Before light traveled across it, the universe was a dark place. For about a billion years after the Big Bang, the cosmos was cloaked in a thick fog of hydrogen gas that kept light trapped. But as early stars began to form, hydrogen began to clear through a process called “reionization”, letting light escape in all directions and turning the universe transparent. This event played a central role in the formation of the universe as we know it. Now, using observations from the Hubble Space Telescope, astronomers led by the Ecole Polytechnique Fédérale de Lausanne (EPFL) have “looked back in time” by discovering over 250 of the earliest dwarf galaxies, and have also determined that these were vital to reionization. The work will be published in the Astrophysical Journal.
Hydrogen and early stars
Reionization is a mystery in the scientific community. We do know that 400 million years after the Big Bang, the universe was still a very dark place. Protons and neutrons had combined into electrically charged, or ionized, atoms of hydrogen and helium. The ions began to attract electrons, and turned into electrically neutral atoms, creating a thick fog that kept light contained.
Slowly, the first stars formed, likely 30-300 times bigger than our own Sun. Being young and huge, they burned bright and brief, exploding in supernovae. The energetic electromagnetic radiation (including ultraviolet light) they released reionized the neutral atoms of hydrogen, and the fog cleared, letting light could travel to the vast corners of the universe.
An international team of astronomers led by Hakim Atek at EPFL’s Laboratory of Astrophysics, have discovered over 250 of the earliest galaxies, just 600-900 million years after the Big Bang. The researchers used observations by the Hubble Space Telescope to study the largest sample of the earliest dwarf, ultra-faint galaxies known.
But though powerful, the Hubble was not all. The scientists also exploited a cosmic phenomenon known as “gravitational lensing”. Because space has been expanding since the Bing Bang, the oldest objects are further along the “outgoing” direction. Consequently, their light will also be very faint.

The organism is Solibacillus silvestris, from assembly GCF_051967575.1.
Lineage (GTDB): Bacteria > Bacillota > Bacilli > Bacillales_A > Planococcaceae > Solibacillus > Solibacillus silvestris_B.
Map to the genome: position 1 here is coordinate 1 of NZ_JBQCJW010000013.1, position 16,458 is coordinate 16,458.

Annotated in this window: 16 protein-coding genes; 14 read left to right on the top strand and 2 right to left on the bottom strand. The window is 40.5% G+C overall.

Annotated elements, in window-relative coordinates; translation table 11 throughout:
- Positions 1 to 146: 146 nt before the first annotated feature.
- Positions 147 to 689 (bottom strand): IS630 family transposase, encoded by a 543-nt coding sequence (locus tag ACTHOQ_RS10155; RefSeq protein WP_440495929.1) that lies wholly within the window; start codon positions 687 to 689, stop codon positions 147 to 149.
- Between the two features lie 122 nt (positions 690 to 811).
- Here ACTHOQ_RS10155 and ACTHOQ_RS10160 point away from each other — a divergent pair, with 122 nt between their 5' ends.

The team used closer galaxy clusters as a “magnifying lens” to observe older and more distant ones. Being super-massive, the galaxy clusters can bend spacetime. This forms a “gravitational lens” that can magnify the light from other galaxies hiding far behind the clusters.
The scientists studied images of three galaxy clusters taken as part of the Hubble Frontier Fields program, a three-year, 840-orbit programme that explores the most distant regions of space through gravitational lensing effects around six different galaxy clusters.
“Clusters in the Frontier Fields act as powerful natural telescopes and unveil for us these faint dwarf galaxies that would otherwise be invisible,” says Jean-Paul Kneib, co-author of the study from EPFL.
Some of the galaxies the team discovered formed just 600 million years after the Big Bang, according to Daniel Schaerer’s distance determinations from the University of Geneva. This makes them among the faintest of any other galaxy that Hubble has observed for this cosmic epoch. But the accumulated light that these dwarf galaxies emit because of their very large number, could have played a major role in reionization.
By observing the ultraviolet light from the galaxies found in this study the astronomers were able to calculate if these were in fact some of the galaxies involved in reionizing hydrogen. The team’s analysis determined, for the first time with a degree of confidence, that the smallest and most abundant of the galaxies in the study were in fact vital in the universe-sculpting process. “The bright and massive galaxies alone are not enough to account for reionization,” says Hakim Atek. “We need to take into account the contribution of a more abundant population of faint dwarf galaxies.”
The study highlights the impressive possibilities of the Frontier Fields program. Scientists are currently working with Hubble images on another three galaxy clusters, and more exciting findings lie ahead. “Hubble remains unrivalled in its ability to observe the most distant galaxies and the sheer depth of the Hubble Frontier Field data guarantees very precise understanding of the cluster magnification effect, allowing us to make discoveries like these,” says Mathilde Jauzac, a co-author of the study from Durham University and the University of KwaZulu-Natal.
This work represents a collaboration of EPFL’s Laboratory of Astrophysics with the Observatoire de Lyon, Durham University, the University of KwaZulu-Natal, CNRS-Aix Marseille Université, Yale University, Observatoire de Genève – University of Geneva, CNRS-Institut de Recherche en Astrophysique et Planétologie, the University of Hawaii, and the University of Arizona. The projects was funded by the European Research Council (grants "Light on the Dark" and CALENDS), the Leverhulme Trust, the Science and Technology Facilities Council, the National Science Foundation, the Space Telescope Science Institute, and CNRS. The Hubble Space Telescope is a project of international cooperation between the ESA and NASA.